- The Washington Times - Friday, November 10, 2000

Washington Hospital Center nurses approved a new three-year contract late Wednesday night, ending their six-week strike.

An overwhelming number of Washington Hospital Center nurses voted for the contract, said Gwen Johnson, spokeswoman for the union portion of the D.C. Nurses Association. But she would not break down the results.

The new contract, which becomes active Monday when the nurses return to work, gives the hospital's 1,200 nurses a 14-percent wage increase over a three-year period, restricts the amount of mandatory overtime a nurse works, increases nurse representation on hospital committees, and improves health and safety standards in the hospital.

"This contract doesn't fix everything," said Mindy Blandon, a registered nurse at Washington Hospital Center and member of the negotiating team. "It's a good starting point."

The pay raise was a compromise between the nurses' original proposal of a wage increase between 22 percent and 28 percent over three years and the hospital's offer of a 16.5-percent pay raise over three years.

The contract also puts nurses in an overtime rotation. If a nurse cannot work extra hours because of fatigue or sickness, another nurse fills in.

"People can refuse, but if they do then they are next on the list for the next assignment," said Vickie Houck, attorney for Morgan, Lewis & Bockius and negotiator for the hospital. However, no nurse can be required to work more than a 16-hour shift in one day under the new contract.

"There are still some episodes of overtime, but the contract does severely limit the number of times a nurse can be asked to work mandatory overtime," Ms. Johnson said.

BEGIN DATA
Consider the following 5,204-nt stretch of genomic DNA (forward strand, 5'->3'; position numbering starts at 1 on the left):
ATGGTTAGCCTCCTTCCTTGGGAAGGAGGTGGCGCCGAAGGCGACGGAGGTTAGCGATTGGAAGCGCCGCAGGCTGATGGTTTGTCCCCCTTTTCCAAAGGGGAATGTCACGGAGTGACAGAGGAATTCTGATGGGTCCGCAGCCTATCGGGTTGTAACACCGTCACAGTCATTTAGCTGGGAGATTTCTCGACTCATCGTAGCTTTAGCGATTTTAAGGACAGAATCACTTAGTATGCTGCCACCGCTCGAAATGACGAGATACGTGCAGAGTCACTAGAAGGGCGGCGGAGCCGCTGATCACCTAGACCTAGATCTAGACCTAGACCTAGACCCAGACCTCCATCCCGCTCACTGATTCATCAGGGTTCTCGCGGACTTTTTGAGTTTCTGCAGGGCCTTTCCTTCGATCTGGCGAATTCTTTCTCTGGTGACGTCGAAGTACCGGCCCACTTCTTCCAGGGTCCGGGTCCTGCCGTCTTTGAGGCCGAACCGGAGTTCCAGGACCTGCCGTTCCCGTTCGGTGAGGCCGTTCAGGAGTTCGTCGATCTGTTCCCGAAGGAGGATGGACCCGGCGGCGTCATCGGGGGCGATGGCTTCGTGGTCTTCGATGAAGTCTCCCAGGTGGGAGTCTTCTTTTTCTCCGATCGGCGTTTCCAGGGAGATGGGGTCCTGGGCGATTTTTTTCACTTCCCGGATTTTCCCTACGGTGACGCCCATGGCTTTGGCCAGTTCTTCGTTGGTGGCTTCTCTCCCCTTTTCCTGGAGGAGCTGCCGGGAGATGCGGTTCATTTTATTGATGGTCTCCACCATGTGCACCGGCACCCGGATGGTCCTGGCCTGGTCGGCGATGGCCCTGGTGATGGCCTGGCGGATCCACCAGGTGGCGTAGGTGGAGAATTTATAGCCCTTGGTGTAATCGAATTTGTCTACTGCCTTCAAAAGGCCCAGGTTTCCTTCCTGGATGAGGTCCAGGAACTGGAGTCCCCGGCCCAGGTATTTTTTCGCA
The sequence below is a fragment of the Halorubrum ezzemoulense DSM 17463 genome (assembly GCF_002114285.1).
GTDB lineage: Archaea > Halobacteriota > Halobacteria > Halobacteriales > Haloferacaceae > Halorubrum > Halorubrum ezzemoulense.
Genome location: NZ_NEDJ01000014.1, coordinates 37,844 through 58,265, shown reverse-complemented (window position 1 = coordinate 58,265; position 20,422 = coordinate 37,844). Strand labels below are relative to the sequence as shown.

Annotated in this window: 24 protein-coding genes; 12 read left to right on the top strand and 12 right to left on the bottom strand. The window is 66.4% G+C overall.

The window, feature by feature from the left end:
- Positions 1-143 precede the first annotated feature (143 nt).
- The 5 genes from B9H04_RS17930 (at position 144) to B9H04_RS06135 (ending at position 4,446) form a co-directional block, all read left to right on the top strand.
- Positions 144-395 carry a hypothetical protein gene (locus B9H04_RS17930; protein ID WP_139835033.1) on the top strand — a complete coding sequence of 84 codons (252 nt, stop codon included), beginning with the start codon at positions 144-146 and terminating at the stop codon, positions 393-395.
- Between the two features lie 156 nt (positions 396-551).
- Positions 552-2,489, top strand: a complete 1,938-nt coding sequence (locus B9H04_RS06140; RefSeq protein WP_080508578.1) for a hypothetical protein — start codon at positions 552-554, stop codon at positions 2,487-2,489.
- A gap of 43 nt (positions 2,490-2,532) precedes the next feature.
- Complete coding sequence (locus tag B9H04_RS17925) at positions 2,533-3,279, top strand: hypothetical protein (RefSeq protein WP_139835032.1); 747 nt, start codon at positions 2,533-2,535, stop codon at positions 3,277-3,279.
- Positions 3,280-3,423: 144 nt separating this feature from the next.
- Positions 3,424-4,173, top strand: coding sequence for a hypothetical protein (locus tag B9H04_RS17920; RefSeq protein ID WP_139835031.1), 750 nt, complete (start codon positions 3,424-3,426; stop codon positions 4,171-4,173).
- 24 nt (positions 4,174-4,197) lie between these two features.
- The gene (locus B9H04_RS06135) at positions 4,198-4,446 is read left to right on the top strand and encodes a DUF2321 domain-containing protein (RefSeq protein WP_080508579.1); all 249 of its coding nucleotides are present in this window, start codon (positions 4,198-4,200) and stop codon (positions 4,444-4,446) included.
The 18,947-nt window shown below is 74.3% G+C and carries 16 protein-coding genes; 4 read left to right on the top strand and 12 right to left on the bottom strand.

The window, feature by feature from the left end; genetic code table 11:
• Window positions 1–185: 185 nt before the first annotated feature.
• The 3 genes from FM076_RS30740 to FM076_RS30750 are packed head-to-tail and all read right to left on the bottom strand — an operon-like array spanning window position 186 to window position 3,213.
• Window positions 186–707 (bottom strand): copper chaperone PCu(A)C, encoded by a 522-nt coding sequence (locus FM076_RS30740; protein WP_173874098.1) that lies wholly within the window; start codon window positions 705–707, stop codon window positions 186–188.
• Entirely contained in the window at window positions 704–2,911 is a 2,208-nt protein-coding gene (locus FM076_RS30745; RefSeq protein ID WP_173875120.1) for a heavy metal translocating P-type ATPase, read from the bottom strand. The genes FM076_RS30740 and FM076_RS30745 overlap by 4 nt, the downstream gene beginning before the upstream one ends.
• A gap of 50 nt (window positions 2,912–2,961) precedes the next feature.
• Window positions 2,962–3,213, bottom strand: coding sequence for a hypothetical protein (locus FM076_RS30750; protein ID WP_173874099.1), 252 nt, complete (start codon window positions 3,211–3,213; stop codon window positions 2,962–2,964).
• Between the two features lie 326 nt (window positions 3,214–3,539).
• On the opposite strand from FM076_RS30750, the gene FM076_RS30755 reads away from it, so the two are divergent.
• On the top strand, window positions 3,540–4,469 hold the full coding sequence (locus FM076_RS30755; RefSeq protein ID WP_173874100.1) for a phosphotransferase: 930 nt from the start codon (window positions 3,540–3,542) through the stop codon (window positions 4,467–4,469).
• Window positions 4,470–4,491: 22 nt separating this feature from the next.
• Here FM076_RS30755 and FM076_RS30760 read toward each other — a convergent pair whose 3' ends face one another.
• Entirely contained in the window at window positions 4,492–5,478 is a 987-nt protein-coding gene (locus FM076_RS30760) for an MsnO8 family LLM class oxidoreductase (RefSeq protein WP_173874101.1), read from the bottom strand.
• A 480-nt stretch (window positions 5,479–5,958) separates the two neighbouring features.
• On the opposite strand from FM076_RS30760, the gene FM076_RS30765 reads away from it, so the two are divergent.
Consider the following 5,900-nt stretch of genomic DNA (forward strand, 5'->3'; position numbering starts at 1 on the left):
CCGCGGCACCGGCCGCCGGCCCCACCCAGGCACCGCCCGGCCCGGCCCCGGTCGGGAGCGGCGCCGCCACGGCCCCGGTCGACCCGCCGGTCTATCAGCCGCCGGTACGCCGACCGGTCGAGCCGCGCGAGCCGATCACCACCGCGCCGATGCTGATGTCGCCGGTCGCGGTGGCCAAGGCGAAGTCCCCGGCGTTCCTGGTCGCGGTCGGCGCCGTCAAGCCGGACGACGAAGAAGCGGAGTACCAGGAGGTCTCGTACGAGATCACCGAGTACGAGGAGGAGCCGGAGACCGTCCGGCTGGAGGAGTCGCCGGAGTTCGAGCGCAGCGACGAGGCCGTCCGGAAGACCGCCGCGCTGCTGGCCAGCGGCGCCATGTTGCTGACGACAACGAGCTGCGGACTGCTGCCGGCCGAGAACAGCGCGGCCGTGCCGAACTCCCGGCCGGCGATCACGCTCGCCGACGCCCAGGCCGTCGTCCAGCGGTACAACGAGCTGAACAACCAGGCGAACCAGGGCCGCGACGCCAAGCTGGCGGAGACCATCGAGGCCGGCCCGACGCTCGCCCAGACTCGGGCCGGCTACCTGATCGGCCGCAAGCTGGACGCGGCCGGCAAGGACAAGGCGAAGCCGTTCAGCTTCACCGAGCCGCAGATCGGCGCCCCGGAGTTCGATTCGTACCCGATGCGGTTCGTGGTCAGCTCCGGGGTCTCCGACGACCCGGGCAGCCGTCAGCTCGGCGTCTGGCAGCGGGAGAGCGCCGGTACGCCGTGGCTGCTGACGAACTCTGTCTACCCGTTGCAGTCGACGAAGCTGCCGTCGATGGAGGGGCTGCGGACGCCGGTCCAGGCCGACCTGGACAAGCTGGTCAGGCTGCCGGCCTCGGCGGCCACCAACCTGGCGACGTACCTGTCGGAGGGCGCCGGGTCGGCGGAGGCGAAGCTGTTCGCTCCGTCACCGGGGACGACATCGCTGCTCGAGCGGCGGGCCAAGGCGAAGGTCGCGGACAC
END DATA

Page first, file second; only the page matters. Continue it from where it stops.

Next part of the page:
On weekends, nurses will receive 10-hour bonus pay for two consecutive 12-hour shifts during the day on Saturday and Sunday. Nurses working two 12-hour night shifts on Saturday and Sunday will receive 14-hour bonus pay. The bonus is less than what nurses were previously making.

Ms. Blandon, who described the contract as a "building block," said the wage increases and the weekend program were not competitive with other hospitals, but the flexibility in the schedule convinced her to vote for it.

"The hospital proposal doesn't make us very competitive, but I'm hoping the other features of our agreement will attract nurses to not only come to our institution but to stay in our institution," she said.

From the hospital's perspective, lower wage increases leaves more money to recruit more nurses. So, the contract benefits everyone in the long run.

"Both sides gave in to a certain extent," Ms. Houck said.

The new contract also will give nurses a seat on five hospital committees in addition to the seven where they already have a say.

"This is a wonderful victory for patients as well as for nurses because it addresses strong patient safety and quality concern," Ms. Johnson said.

The hospital also agreed to move away from latex supplies and provide safer needles with protective shields for the nurses.

Hospital officials and the D.C. Nurses Association negotiated for weeks before the nurses began striking Sept. 20.

Throughout the strike, negotiators argued in the board room during sessions that lasted into the early morning, while nurses and community and labor leaders chanted on the picket lines for better working conditions and better pay.

The hospital hired temporary nurses from U.S. Nursing Corp. to work during the strike. Although those nurses cost the hospital $3 million, Dr. William Howard, medical director of Washington Hospital Center, said they were necessary for the hospital to care for its heavy October patient count.

Two days before a tentative agreement was reached, five nurses decided to fast until an agreement was reached, and John Sweeney, president of the AFL-CIO labor federation, was arrested for civil disobedience on the picket lines.

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